For example, says Joseph Parks, MD, medical director for the National Council for Behavioral Health, most payers want to receive information from providers but don't give it back. This one-way street exists for a variety of reasons, but one of them is fear. "They are paralyzed by fears of liability," he notes, adding that it is unnecessary. "At a federal level, HIPAA allows you to share information for the purposes of treatment."

Even when a given application is embraced and concerns about liability are lessened, there is a cost—potentially in both time and money—to ensuring that data are input and collected correctly. "It requires another level of effort and care," Parks says. "Often what you want to know isn't in the standardized part of your medical record." In that case, the end user may create special fields within an application or system to record the desired data. "[But] a lot of the time, whoever did that will not tie those fields back into the master table." When that occurs and data are pulled, the results fail to provide an accurate picture of what has happened or is happening.

Once collected properly, providers or networks also need to make sure they know what to do with the information. "You have to invest in people who know how to do data analytics. Your managers have to get used to making decisions that are data based and data driven, as opposed to using their gut," Parks says.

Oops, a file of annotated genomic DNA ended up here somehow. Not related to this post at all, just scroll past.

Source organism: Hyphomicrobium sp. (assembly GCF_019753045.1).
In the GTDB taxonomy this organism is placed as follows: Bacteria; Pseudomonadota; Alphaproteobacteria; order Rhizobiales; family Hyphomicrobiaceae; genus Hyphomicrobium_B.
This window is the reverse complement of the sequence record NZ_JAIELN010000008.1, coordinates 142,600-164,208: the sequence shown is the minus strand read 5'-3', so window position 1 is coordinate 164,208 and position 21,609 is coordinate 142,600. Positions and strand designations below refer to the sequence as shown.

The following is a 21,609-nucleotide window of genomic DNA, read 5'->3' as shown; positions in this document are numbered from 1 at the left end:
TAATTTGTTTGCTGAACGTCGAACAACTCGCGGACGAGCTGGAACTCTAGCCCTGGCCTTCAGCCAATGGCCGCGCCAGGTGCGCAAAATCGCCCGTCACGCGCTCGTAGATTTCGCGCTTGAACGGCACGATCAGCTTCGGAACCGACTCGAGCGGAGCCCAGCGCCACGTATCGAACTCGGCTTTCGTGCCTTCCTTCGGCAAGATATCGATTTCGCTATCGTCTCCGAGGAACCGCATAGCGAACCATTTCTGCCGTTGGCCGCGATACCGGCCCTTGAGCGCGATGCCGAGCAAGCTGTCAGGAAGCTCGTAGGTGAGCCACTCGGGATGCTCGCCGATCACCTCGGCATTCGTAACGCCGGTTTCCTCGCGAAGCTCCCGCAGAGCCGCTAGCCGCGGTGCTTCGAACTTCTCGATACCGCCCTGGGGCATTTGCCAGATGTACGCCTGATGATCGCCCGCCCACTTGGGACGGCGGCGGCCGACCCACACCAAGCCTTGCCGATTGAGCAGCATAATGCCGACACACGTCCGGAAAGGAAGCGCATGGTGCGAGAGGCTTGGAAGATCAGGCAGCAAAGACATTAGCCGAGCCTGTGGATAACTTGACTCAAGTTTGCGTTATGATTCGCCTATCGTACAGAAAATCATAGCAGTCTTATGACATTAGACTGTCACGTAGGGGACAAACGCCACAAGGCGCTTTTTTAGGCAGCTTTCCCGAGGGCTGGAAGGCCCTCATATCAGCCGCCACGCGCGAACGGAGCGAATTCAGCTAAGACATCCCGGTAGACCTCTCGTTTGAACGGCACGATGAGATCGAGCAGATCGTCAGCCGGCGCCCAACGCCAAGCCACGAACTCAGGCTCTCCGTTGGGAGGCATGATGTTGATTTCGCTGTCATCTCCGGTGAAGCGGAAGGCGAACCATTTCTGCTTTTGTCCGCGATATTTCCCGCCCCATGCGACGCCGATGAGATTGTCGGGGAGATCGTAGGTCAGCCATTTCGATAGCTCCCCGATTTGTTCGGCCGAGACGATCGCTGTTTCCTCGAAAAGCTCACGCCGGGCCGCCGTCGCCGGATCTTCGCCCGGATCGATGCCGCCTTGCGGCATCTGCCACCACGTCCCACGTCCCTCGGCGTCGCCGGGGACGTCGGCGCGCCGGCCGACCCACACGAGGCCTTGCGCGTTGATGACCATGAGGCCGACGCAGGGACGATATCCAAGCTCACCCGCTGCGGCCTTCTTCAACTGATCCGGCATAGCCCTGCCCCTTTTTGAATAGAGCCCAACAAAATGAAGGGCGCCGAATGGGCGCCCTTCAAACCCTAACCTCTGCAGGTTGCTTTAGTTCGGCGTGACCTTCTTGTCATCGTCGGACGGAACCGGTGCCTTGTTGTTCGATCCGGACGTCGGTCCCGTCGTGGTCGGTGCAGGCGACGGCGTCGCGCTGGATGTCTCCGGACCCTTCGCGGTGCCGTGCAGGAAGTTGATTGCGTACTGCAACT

Thus, buy in must happen on multiple levels for effective data sharing. Providers must not only be willing to use an application but also to learn it and function effectively within it.

Connecting Silos
Beyond buy in, a common challenge in effective use of technology to share data is the simple fact that external communication—between varying applications—is not always plausible. There are a variety of options available to providers depending on what they need from health IT. And even once a provider's requirements are determined, there is still likely to be more than one tool, application, or system available. Thus, it is highly likely that an area hospital may use resource A, while the nearby primary care office uses resource B—making their ability to efficiently and effectively share information much more difficult. Many entities resort to faxing or snail mail in these cases, which can delay the receipt of data and overload the receiver with unnecessary detail.